Updated: 02/07/2014 7:40 AM KSTP.com By: Stephen Tellier
5 EYEWITNESS NEWS was the first to report on a big upcoming change at the Minnesota Department of Public Safety. It's supposed to better protect your privacy, but it could increase the cost of your car insurance and prevent some Minnesotans from getting safety recall notices.
On Thursday, KSTP asked DPS why they're making the change -- and what they're doing to make sure it doesn't negatively impact you.
DPS officials say they're simply trying to make sure your personal information is kept private and fully protected. But opponents say the way they're achieving that goal is abrupt, unnecessary, and -- potentially -- costly for all of us.
Driver's license and motor vehicle data -- it's your personal information, and it's held by the State of Minnesota.
"We really can't conduct our business without this knowledge," said Scott Lambert, executive vice president of the Minnesota Automobile Dealers Association.
Right now, insurance companies buy that data in bulk, and use it to give quotes and set premiums. Auto dealers also use it to ensure safety recall notices get to the drivers who need them.
"There's no other way we would ever know that," Lambert said.
But the state recently announced it will no longer release that data in bulk. Instead, it will charge $5 per record request -- about five times what many vendors currently pay.
"What I would like to know is, what's precipitated this? I think they're trying to fix something that isn't broken," Lambert said.
"In this day and age of company data breaches and public concern about data security, we need to do everything we possibly can to make sure that private data is kept private," said Bruce Gordon, director of communications for DPS.
Gordon said the state will still provide that data to authorized users.
"It's just how that data will be accessed," Gordon said.
That access will happen through a secure, state-run website Gordon said already works.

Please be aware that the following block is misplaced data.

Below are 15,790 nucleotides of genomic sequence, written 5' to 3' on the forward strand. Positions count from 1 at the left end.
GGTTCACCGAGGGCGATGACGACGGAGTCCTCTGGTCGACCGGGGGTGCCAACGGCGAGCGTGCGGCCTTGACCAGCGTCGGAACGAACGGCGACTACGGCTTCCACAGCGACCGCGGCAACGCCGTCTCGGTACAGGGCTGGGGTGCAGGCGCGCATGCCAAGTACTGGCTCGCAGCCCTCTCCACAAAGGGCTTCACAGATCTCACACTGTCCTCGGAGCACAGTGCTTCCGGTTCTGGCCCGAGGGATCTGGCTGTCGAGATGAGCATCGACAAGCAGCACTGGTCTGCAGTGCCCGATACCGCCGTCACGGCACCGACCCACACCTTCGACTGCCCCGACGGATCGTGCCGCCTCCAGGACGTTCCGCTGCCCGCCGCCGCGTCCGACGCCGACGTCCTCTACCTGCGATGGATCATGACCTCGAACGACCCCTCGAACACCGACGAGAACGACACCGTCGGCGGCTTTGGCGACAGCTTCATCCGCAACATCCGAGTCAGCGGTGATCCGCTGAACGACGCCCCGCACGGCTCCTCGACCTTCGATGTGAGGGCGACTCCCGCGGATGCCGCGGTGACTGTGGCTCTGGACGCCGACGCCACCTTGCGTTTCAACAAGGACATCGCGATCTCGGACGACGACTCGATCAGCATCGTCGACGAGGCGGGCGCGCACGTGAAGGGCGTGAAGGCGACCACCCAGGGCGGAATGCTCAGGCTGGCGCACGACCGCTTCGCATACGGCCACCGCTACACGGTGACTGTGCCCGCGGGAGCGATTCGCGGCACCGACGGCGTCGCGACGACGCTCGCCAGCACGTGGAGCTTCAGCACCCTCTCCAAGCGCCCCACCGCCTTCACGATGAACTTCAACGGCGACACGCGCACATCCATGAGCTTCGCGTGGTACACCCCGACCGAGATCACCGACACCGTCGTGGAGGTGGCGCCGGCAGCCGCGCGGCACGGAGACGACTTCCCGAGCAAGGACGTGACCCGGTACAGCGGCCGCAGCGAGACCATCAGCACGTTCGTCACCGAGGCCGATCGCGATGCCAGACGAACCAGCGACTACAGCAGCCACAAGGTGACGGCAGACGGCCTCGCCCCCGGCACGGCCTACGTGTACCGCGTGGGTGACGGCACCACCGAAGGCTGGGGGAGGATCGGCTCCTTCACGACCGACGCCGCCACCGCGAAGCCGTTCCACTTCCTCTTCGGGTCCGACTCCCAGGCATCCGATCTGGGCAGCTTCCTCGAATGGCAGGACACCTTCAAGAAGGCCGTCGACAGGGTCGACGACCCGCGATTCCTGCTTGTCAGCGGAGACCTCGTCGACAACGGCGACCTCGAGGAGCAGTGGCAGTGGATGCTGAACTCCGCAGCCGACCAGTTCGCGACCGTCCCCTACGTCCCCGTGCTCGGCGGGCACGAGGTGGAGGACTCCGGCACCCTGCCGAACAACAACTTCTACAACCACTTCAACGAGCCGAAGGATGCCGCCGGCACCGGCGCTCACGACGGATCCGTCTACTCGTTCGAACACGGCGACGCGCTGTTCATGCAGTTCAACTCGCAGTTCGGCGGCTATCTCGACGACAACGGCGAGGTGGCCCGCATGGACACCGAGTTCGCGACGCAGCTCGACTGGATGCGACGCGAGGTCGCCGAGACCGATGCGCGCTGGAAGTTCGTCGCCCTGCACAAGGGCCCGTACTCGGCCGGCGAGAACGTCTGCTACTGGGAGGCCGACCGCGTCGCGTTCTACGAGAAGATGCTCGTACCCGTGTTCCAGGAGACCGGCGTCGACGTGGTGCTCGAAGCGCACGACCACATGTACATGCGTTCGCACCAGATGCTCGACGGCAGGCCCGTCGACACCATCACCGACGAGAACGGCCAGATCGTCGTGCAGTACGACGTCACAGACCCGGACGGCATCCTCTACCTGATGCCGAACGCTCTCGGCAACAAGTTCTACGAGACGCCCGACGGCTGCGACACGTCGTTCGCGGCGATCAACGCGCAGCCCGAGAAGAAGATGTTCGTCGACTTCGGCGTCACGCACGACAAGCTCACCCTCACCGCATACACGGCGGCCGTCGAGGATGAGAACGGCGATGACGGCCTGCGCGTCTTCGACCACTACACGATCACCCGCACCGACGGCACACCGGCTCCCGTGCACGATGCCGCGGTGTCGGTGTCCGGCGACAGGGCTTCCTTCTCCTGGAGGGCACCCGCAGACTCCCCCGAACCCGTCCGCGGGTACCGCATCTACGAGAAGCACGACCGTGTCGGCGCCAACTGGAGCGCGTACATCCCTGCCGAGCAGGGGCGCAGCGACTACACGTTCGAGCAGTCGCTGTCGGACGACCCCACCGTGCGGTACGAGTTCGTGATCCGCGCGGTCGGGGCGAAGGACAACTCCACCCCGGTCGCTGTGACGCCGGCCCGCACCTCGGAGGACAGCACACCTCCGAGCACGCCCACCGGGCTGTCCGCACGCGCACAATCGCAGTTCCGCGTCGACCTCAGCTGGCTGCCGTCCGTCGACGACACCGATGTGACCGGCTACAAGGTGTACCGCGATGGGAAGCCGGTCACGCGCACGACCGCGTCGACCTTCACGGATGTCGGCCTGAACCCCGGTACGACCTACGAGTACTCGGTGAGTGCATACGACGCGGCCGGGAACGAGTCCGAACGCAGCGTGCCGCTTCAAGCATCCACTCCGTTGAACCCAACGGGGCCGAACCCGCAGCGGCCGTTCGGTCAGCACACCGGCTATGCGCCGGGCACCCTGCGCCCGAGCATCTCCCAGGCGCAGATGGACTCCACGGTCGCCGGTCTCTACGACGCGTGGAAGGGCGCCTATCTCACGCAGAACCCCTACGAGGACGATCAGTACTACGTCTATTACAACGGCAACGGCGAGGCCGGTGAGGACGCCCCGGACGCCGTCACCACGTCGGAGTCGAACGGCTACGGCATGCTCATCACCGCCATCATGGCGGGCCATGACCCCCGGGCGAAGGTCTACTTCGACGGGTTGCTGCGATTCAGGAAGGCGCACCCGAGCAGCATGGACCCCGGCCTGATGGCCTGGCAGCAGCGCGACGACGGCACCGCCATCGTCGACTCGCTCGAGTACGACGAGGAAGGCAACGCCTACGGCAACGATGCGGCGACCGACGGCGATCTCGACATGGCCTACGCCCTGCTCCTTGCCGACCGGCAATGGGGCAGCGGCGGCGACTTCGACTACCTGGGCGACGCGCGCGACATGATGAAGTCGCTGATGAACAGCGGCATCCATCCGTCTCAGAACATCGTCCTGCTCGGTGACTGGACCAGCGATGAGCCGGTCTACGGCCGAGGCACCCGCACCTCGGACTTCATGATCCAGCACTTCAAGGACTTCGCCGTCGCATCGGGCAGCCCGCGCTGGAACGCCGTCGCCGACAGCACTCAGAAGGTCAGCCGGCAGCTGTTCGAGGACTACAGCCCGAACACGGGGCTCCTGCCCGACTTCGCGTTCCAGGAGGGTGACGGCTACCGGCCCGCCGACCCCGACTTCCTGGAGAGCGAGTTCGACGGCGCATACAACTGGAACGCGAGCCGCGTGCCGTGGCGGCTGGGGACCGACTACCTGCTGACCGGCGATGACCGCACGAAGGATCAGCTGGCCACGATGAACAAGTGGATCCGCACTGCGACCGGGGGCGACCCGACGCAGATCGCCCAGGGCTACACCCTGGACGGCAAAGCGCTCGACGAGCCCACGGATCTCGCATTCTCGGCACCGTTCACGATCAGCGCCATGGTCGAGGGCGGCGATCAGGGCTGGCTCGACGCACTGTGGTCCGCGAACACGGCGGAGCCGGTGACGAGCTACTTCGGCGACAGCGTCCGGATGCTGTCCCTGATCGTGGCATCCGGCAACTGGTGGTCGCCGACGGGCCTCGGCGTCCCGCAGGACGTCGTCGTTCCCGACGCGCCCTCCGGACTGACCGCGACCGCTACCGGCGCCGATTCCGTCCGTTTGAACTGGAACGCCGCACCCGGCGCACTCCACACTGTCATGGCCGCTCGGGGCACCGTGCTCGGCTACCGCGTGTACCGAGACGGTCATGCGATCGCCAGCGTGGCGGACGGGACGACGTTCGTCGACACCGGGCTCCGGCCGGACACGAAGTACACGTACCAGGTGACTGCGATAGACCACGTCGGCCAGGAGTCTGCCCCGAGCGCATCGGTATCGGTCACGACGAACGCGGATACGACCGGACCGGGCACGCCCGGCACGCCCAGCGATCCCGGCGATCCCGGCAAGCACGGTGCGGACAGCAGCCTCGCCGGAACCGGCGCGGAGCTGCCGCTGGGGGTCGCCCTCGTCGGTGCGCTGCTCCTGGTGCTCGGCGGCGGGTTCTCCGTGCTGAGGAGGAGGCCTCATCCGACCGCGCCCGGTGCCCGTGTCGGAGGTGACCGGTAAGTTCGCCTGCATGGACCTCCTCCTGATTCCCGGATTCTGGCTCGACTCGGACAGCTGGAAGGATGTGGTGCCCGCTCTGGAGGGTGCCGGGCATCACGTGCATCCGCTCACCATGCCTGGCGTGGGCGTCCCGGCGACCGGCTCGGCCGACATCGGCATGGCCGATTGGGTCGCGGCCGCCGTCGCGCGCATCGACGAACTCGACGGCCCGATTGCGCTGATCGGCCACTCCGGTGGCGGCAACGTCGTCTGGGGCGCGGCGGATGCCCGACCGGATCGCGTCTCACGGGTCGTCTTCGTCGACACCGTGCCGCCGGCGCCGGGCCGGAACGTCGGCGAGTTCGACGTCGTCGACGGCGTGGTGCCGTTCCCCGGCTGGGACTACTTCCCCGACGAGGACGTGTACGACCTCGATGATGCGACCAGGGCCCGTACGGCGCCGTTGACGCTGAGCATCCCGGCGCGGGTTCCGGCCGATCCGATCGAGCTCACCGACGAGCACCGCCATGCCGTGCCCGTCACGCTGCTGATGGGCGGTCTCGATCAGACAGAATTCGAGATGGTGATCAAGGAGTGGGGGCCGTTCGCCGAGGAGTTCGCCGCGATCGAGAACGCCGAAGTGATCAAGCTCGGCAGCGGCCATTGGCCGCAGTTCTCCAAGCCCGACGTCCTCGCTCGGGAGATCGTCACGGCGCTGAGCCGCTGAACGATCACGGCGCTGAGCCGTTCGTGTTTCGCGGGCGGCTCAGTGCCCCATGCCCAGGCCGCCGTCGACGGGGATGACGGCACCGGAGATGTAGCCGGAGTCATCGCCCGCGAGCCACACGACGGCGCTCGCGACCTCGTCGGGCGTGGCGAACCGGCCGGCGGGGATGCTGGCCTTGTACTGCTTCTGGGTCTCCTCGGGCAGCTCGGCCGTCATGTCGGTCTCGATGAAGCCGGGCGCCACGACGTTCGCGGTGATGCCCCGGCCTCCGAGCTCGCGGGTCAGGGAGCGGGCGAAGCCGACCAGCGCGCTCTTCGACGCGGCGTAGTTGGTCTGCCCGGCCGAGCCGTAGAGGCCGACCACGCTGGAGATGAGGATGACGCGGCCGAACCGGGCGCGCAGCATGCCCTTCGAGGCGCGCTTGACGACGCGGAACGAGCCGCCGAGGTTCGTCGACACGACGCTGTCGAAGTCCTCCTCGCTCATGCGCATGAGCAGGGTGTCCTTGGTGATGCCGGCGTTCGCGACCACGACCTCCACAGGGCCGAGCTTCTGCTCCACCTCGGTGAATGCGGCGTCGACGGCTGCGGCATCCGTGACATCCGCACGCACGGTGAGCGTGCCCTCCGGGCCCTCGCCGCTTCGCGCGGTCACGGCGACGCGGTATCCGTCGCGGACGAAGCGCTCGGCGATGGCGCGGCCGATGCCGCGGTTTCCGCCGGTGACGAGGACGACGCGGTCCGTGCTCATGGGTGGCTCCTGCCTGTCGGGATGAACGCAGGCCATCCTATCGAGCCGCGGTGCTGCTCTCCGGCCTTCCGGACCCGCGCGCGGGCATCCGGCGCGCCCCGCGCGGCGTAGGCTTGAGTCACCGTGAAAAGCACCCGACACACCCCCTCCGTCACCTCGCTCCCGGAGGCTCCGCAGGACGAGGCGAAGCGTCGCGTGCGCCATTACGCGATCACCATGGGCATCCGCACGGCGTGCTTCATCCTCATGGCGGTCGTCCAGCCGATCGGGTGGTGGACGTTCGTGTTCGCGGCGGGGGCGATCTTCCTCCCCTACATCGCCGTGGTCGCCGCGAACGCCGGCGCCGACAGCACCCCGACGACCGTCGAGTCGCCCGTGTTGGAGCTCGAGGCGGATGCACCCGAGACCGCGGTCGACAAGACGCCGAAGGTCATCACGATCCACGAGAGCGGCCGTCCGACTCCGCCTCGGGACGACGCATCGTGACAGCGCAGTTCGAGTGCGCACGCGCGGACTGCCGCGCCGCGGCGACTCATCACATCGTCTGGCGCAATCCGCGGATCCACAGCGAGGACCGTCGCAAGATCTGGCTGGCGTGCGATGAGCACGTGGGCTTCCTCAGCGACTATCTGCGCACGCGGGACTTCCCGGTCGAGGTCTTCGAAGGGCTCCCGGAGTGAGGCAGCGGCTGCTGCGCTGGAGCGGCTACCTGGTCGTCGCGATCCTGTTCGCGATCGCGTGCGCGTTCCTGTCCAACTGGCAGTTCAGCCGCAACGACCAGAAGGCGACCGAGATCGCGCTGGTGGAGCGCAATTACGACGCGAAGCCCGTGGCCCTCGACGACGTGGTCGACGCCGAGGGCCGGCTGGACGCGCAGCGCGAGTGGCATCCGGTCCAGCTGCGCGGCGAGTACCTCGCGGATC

"It's been operational for 10 years. It's been used by many companies. In fact, 20 or 25 insurance companies are using it already without any trouble," Gordon said.
When asked about the concerns about higher car insurance premiums and safety recalls, Gordon said, "I don't know how the industry will price their products, but I can tell you this: we need to do everything we can to protect private data," Gordon said.
"They'll only access the data that they need, and they won't have all of the data," Gordon said.
Despite the lack of evidence that bulk data has been misused in the past, Gordon said the policy change is necessary because it will allow DPS to audit that data and determine who had access to what, and when.
The policy takes effect next month. Opponents want a delay.
"They're taking a very efficient system and making it very inefficient for a problem that I didn't hear about," Lambert said.
We also asked DPS how much extra revenue the new policy may bring in. Gordon said the department hasn't done any estimates on that, and that privacy is the point -- not dollars.
The policy was supposed to take effect on Tuesday, but was already pushed back to March 10.
Opponents met with Gov. Mark Dayton's office on this issue last week, and that office is looking into the issue.